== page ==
In September 2012, Chris Nicholson set up a music therapy program for people living with HIV and AIDS at a clinic in urban central Rwanda. In September 2013, he returned to continue his therapy work with vulnerable HIV+ adolescents and to train staff in Music & Health. He is Project Manager of Rwanda Youth Music and Tanzania Youth Music. Prior to his involvement with music therapy, Chris had an international performance and teaching career as a classical guitarist. He studied classical guitar at the Royal Academy of Music, London, and in Spain with maestros Jose Tomas and Alex Garrobe.

Communication without Words

As part of our program Deaf, Proud & Musical, we organize workshops for deaf and hearing girls together. During the workshops, the girls will write a song and then record a music video, in which they will rap and use sign language. Dianna, a volunteer in our program, visited one of these workshops:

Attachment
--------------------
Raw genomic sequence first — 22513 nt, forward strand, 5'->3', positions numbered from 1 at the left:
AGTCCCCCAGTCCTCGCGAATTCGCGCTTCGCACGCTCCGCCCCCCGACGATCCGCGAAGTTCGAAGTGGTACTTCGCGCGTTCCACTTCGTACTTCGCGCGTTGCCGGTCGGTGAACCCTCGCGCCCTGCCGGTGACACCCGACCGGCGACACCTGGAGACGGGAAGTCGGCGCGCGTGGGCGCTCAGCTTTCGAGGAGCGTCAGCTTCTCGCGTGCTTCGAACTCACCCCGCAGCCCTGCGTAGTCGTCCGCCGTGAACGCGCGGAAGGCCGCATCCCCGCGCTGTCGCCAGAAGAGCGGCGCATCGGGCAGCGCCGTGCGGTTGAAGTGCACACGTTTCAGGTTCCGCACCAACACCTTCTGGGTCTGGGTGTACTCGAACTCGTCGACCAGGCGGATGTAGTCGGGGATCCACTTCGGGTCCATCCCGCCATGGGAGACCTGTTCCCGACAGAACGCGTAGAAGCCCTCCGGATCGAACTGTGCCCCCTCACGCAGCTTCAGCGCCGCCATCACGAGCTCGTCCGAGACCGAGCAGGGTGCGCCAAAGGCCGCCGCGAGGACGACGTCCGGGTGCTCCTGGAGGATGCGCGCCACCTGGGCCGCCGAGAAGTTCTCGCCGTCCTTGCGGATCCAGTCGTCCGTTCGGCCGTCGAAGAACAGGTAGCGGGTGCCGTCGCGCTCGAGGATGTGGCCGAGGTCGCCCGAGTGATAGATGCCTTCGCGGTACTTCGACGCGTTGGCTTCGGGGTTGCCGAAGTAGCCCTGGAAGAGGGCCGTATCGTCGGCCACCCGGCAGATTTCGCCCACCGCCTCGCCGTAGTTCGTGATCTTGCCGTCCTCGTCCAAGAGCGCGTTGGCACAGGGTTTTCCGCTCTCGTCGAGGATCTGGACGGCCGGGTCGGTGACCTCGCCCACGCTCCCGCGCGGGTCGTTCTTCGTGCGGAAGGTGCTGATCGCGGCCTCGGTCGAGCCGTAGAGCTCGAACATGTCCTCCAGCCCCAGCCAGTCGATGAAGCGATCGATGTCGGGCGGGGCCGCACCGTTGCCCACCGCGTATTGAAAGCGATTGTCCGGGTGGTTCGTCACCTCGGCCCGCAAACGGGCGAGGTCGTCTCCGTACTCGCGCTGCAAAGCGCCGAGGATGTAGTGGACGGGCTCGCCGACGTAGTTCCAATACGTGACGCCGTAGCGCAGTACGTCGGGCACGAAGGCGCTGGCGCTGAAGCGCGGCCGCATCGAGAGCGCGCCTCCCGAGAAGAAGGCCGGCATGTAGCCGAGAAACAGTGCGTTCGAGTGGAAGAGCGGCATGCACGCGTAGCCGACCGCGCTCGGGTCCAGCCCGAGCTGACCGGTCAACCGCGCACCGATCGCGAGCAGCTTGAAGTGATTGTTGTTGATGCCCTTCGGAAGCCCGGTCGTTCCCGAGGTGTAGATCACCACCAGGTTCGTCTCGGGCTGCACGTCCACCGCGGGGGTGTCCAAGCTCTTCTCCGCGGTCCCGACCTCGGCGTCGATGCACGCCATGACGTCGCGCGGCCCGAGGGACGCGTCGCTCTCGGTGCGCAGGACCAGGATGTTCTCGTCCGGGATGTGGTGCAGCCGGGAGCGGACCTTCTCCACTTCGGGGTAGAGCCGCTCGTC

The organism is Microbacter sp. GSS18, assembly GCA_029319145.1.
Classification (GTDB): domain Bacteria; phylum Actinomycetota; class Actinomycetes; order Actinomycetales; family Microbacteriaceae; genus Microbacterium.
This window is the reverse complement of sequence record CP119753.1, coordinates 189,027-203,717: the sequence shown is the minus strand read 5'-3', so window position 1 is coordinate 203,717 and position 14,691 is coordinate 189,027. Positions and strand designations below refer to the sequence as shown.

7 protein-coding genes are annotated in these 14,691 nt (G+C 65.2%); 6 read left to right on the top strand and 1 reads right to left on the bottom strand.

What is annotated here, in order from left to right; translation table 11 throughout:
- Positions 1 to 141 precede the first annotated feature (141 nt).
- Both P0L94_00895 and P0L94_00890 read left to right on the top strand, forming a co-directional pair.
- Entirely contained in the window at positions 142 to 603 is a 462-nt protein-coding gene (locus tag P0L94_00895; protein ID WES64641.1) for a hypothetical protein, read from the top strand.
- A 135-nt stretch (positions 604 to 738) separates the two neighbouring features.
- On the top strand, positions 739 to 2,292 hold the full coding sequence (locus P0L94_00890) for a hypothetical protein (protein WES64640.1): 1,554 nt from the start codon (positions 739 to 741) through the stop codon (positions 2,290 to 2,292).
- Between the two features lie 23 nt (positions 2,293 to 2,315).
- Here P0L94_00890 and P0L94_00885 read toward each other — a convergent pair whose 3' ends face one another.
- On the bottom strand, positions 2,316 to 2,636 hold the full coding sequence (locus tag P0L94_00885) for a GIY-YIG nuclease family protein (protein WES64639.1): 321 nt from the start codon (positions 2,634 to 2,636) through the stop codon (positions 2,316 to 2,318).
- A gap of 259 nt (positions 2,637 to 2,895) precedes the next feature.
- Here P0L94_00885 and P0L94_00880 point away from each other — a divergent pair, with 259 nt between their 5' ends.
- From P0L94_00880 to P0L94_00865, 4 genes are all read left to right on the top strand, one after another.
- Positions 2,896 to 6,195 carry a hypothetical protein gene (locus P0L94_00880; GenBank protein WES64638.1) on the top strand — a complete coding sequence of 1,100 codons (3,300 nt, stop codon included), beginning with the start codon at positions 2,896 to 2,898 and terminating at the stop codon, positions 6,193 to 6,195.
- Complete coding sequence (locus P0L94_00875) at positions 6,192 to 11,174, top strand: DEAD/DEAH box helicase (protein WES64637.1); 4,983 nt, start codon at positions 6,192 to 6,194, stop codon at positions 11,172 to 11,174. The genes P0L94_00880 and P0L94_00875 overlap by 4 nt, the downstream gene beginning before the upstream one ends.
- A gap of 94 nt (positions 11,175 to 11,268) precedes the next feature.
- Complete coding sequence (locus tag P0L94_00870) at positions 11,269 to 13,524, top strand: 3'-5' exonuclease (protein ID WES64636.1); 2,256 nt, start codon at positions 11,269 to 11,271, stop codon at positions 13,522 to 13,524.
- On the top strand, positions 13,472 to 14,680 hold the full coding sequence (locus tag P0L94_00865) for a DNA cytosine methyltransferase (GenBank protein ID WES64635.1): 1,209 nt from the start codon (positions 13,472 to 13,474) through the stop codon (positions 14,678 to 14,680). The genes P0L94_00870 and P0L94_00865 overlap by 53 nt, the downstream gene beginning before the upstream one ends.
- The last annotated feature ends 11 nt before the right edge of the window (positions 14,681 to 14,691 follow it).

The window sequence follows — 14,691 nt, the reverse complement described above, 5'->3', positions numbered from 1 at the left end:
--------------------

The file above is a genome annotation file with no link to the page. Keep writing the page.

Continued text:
“Today I visited this project for the first time in Deheisha refugee camp. There were six girls participating in the workshop; three of them are part of the rap program from Musicians without Borders and the other three have a low hearing ability and are new participants. We sat in a circle and Mohammed, one of the workshop leaders, started making different movements with his body and everyone followed. After this warm-up we had to introduce ourselves to the group. Everyone was supposed to use hand signs in order to say: ”my name is”, followed by a self-chosen hand sign or movement that would represent you or the meaning of your name. It was funny to see how the girls would make movements to introduce themselves; one by her earrings, one by her big beautiful smile, one by the first letter in her name. I did not know what I was supposed to do, but the girls happily agreed that I should make a movement that had people recognize me on my big curly hair.